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MTA reveals ‘Monitor Point’ redevelopment project of Brooklyn waterfront warehouse

A rendering of the Monitor Point development proposed for MTA-owned land at 40 Quay Street in Greenpoint, Brooklyn.
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MTA unveiled plans to redevelop a transit warehouse at the north Brooklyn waterfront into a mixed use tower that would contain up to 900 new apartments at 40 Quay St., according to a Wednesday evening announcement.

Developer Gotham got the Metropolitan Transportation Authority’s go-ahead for the nearly $39 million deal to lease the parcel of land in Greenpoint that currently houses New York City Transit’s wash facility and erect a high-rise building dubbed Monitor Point.

“The MTA has a statutory obligation to retrieve market value for disposition of any property,” said acting MTA chief Janno Lieber in a statement Oct. 20. “The in-kind improvements and revenue generated will help fund transit system improvements and ensure the MTA continues to deliver reliable service for all riders.”

Gotham plans to construct the building with the 900 apartments, a quarter of which will be set aside for people with incomes averaging 60% of the federally-designated Area Median Income, or AMI, which equates to $64,440 for a family of three.

Brooklyn nonprofit RiseBoro Community Partnership will help manage the income-restricted units.

The development will also offer a publicly-accessible waterfront walkway fronting the East River and the Bushwick Inlet, and a new home for a museum dedicated to the Civil War-era ship the USS Monitor, from which the project gets its name.

40 Quay Street lies at the East River waterfront and the Bushwick Inlet.MTA

The steam-powered ironclad vessel was built in the neighborhood in 1862, before it set sail to  fight for the Union in the American Civil War at the Battle of Hampton Roads, but sank in a storm off Cape Hatteras, North Carolina, later that year killing 16 sailors. A street in Brooklyn, about two miles east of the Monitor Point site, is named for the Monitor.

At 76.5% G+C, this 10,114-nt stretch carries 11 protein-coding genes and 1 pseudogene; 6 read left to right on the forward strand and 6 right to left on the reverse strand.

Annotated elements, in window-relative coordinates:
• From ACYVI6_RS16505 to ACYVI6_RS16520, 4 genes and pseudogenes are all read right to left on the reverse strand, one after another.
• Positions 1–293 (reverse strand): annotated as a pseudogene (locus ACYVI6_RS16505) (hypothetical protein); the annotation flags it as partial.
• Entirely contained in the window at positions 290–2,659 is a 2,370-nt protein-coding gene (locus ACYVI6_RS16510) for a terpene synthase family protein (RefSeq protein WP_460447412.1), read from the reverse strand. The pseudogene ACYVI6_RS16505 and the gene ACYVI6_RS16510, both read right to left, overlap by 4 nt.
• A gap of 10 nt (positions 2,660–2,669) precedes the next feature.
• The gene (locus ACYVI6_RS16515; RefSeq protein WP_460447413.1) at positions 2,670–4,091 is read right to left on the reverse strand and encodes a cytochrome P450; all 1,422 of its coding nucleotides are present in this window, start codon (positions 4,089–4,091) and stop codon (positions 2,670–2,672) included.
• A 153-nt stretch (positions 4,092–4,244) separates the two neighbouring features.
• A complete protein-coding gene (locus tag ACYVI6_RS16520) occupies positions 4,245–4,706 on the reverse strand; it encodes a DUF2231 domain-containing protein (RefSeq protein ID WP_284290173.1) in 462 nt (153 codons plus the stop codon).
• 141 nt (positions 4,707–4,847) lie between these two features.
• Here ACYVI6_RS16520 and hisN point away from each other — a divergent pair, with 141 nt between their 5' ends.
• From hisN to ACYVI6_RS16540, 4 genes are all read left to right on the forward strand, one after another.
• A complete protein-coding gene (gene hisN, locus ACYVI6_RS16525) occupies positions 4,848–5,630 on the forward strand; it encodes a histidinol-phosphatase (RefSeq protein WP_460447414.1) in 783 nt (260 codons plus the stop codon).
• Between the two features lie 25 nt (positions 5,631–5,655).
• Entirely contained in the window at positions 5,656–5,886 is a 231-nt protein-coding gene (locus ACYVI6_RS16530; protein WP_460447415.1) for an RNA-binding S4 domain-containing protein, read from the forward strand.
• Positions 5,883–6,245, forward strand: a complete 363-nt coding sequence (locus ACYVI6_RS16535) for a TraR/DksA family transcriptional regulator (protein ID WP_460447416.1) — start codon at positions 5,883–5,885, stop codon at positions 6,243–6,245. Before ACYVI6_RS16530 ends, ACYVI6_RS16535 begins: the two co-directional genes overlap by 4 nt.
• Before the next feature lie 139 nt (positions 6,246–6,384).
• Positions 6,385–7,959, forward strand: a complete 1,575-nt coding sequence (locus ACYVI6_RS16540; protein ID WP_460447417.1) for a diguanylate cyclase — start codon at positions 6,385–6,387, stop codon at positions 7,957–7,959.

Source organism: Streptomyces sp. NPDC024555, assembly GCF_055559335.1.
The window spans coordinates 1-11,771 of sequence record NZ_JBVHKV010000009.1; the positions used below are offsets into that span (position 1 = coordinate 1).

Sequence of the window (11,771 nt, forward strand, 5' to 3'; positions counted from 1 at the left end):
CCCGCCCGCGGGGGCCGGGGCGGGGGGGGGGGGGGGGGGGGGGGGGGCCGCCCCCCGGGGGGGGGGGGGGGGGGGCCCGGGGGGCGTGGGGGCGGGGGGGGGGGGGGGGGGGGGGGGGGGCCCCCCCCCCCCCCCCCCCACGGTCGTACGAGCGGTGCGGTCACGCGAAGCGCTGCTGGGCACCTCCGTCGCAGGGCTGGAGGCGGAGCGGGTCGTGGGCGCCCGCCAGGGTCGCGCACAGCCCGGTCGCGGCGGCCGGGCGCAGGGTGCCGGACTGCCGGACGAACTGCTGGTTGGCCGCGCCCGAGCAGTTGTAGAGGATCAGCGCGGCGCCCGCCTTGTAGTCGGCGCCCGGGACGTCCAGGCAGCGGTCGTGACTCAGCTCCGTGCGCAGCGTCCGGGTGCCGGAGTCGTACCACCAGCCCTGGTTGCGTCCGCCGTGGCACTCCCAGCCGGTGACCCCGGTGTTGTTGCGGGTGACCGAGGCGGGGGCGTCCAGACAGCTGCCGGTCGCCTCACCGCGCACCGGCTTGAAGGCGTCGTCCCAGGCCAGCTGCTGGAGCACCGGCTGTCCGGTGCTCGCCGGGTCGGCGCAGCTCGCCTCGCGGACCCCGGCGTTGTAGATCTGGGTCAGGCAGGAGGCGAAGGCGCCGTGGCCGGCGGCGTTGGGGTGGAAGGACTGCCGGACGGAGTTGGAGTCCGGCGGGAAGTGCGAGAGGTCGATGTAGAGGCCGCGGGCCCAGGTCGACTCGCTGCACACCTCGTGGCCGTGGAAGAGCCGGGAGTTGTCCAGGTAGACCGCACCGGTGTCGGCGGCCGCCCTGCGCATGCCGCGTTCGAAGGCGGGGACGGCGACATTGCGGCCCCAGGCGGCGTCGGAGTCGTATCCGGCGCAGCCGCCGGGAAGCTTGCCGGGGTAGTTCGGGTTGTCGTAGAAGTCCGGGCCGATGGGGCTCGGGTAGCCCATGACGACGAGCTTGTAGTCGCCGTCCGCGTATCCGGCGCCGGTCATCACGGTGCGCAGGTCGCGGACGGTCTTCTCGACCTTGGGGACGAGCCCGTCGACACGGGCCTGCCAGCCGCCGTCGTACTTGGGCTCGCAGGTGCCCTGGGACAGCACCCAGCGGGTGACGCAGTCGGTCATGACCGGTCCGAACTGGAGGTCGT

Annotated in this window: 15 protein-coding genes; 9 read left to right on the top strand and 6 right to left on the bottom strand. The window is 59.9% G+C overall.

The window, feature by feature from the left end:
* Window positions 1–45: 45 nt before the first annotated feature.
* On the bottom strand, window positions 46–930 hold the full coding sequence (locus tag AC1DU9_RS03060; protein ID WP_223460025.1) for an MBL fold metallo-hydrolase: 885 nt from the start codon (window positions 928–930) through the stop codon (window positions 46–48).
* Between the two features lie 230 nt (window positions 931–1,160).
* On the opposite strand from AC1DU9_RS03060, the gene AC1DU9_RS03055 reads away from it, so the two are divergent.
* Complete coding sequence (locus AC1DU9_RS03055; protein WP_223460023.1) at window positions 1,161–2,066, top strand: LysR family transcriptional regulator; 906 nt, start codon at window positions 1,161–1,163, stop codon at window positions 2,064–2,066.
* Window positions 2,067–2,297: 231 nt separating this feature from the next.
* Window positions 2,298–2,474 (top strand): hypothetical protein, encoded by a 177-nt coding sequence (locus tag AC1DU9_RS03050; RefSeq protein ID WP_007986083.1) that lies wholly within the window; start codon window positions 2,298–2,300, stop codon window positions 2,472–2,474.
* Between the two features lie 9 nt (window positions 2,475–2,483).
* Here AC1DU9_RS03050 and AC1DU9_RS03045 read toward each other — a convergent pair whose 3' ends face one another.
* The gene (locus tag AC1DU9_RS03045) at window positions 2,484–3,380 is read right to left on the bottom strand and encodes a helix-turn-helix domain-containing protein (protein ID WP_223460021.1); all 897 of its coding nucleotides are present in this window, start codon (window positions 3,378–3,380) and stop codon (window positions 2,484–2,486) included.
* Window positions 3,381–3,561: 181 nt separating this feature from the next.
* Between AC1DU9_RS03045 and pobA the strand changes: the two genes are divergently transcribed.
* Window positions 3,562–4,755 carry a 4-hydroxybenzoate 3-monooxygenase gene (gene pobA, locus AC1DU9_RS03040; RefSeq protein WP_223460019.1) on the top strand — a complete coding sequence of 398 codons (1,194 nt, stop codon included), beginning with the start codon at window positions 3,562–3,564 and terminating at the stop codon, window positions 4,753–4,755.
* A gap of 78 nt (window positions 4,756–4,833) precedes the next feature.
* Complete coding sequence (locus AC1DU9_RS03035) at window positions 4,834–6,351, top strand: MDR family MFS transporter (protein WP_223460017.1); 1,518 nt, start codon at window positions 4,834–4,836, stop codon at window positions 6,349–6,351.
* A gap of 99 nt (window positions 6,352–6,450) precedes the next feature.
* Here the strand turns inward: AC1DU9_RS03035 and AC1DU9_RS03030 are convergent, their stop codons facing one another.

Before Gotham can begin work on the tower, the private company will construct a new purpose-built wash facility for NYCT to move to at 208 Varick Ave. in East Williamsburg.

The developers will also try to get a rezoning of the almost 2-acre lot from the city to build taller than currently allowed. For that, the proposal will have to make its way through the lengthy public review known as the Uniform Land Use Review Procedure, or ULURP.

The public waterfront access and below-market-rate units are requirements under city regulations if municipal officials green-light the zoning change.

Monitor Point will also include new home for NYCT’s Emergency Service Units, currently stationed at the northern tip of Greenpoint at 65 Commercial St. Moving out those emergency vehicles will finally allow the city to finish a 16-years-delayed green space named Box Street Park at that lot.

The deal could bring in almost $39 million for the transit agency if the property gets rezoned, $7.1 million if the city denies the rezoning and the developer builds as-of-right, according to MTA documents.

The funds would go toward MTA’s massive $54.8 billion capital plan for projects like new station elevators and updating the subway’s signaling system.

While the project sailed through the MTA board vote Wednesday, it has not found favor with locals since the agency first opened a bidding process for the property in 2019, including area Assemblymember Emily Gallagher and the community board, who have opposed the redevelopment and instead pushed for a park for the publicly-owned lot.

Residents spoke out against it again ahead of the full board meeting, including one member of the local green space advocacy group Friends of Bushwick Inlet Park.

“We believe the deal is a betrayal of public trust and we call on the MTA withdraw from the conditional designation of Gotham for the redevelopment of 40 Quay in Greenpoint and to work with the Greenpoint-Williamsburg community,” said Katherine Conkling Thompson, a co-chairperson of the group. “The deal you have struck with Gotham is just a drop in the bucket [of the overall MTA capital budget].”

Gotham plans to start an environmental analysis and community outreach next year and will launch its ULURP application in 2024, before breaking ground at the end of that year, according to the project’s website.

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